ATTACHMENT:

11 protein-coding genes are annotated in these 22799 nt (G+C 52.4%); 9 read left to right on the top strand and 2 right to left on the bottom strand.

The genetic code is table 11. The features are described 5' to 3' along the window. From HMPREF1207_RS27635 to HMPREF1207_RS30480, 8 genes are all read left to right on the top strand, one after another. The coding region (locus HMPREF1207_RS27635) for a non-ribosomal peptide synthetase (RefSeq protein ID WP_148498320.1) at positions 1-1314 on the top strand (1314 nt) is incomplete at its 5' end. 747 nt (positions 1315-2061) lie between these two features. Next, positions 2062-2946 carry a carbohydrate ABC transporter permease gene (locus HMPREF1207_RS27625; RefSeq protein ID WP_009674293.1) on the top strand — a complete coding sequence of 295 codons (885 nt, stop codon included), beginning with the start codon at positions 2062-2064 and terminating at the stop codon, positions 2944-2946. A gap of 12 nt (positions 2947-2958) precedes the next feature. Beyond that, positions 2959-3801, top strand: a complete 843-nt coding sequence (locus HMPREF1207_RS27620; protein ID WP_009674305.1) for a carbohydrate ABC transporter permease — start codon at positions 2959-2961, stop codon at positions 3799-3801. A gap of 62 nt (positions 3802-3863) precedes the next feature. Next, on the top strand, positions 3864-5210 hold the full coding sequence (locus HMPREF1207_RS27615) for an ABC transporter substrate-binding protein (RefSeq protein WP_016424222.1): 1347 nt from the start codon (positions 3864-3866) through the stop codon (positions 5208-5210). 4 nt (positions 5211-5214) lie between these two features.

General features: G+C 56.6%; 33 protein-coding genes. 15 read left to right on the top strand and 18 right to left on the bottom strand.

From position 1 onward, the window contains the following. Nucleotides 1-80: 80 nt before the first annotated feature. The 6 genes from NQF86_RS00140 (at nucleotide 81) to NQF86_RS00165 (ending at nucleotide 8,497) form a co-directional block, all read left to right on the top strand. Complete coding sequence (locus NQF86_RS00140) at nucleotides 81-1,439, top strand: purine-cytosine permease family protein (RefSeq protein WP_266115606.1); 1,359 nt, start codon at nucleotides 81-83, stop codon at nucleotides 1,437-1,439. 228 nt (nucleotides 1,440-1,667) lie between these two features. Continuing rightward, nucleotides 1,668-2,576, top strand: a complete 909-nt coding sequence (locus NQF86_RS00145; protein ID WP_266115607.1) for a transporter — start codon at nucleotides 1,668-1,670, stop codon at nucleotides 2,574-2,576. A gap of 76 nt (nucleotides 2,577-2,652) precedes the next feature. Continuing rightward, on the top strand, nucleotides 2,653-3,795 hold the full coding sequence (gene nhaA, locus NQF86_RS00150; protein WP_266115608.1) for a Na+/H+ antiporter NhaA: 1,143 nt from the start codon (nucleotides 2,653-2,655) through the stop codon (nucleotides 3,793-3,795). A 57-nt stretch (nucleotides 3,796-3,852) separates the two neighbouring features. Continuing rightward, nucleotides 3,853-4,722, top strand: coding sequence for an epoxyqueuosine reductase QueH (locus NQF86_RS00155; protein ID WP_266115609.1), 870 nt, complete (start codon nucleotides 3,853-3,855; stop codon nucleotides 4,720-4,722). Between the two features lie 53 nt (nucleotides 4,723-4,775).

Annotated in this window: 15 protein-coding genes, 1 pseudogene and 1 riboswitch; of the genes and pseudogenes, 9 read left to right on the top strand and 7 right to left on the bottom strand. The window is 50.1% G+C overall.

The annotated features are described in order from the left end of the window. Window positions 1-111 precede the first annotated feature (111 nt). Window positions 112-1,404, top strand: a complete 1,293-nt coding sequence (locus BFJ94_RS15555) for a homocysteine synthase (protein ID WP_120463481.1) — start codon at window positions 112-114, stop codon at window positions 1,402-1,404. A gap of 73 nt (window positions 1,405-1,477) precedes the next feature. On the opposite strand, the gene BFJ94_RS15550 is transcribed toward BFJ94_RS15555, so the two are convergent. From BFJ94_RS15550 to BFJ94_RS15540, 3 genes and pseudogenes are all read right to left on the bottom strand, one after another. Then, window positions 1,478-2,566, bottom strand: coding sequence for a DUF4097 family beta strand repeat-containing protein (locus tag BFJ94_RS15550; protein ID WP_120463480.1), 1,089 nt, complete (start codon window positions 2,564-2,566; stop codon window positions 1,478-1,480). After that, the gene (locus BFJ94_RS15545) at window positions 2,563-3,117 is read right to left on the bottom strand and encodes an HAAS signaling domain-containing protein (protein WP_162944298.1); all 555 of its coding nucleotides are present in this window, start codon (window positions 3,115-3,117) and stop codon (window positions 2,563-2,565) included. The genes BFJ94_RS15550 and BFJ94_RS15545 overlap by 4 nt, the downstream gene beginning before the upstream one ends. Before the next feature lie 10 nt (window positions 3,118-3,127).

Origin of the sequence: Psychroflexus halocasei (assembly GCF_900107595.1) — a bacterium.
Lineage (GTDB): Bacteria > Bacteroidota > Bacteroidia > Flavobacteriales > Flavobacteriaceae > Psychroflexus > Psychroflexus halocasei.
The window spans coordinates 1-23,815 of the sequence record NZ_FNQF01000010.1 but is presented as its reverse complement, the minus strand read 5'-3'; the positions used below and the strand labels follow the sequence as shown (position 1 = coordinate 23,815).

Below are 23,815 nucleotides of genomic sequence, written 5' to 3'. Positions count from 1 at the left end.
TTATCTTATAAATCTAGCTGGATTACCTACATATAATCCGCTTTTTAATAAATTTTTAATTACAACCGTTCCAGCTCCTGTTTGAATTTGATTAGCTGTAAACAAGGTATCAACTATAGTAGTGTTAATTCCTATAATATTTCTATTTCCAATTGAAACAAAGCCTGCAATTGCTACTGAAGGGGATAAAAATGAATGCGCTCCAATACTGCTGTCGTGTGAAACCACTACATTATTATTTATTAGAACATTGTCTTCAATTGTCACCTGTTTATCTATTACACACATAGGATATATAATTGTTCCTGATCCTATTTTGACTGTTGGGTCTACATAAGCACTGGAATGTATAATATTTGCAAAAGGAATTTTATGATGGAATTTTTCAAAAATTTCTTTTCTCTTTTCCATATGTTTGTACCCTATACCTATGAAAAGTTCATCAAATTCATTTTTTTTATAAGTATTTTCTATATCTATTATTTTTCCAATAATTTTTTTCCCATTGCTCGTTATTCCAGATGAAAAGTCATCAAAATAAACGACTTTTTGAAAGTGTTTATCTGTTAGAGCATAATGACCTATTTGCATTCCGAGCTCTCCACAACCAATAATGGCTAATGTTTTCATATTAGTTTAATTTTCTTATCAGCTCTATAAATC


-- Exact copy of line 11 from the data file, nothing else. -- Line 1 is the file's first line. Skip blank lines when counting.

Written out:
TTATCTTATAAATCTAGCTGGATTACCTACATATAATCCGCTTTTTAATAAATTTTTAATTACAACCGTTCCAGCTCCTGTTTGAATTTGATTAGCTGTAAACAAGGTATCAACTATAGTAGTGTTAATTCCTATAATATTTCTATTTCCAATTGAAACAAAGCCTGCAATTGCTACTGAAGGGGATAAAAATGAATGCGCTCCAATACTGCTGTCGTGTGAAACCACTACATTATTATTTATTAGAACATTGTCTTCAATTGTCACCTGTTTATCTATTACACACATAGGATATATAATTGTTCCTGATCCTATTTTGACTGTTGGGTCTACATAAGCACTGGAATGTATAATATTTGCAAAAGGAATTTTATGATGGAATTTTTCAAAAATTTCTTTTCTCTTTTCCATATGTTTGTACCCTATACCTATGAAAAGTTCATCAAATTCATTTTTTTTATAAGTATTTTCTATATCTATTATTTTTCCAATAATTTTTTTCCCATTGCTCGTTATTCCAGATGAAAAGTCATCAAAATAAACGACTTTTTGAAAGTGTTTATCTGTTAGAGCATAATGACCTATTTGCATTCCGAGCTCTCCACAACCAATAATGGCTAATGTTTTCATATTAGTTTAATTTTCTTATCAGCTCTATAAATC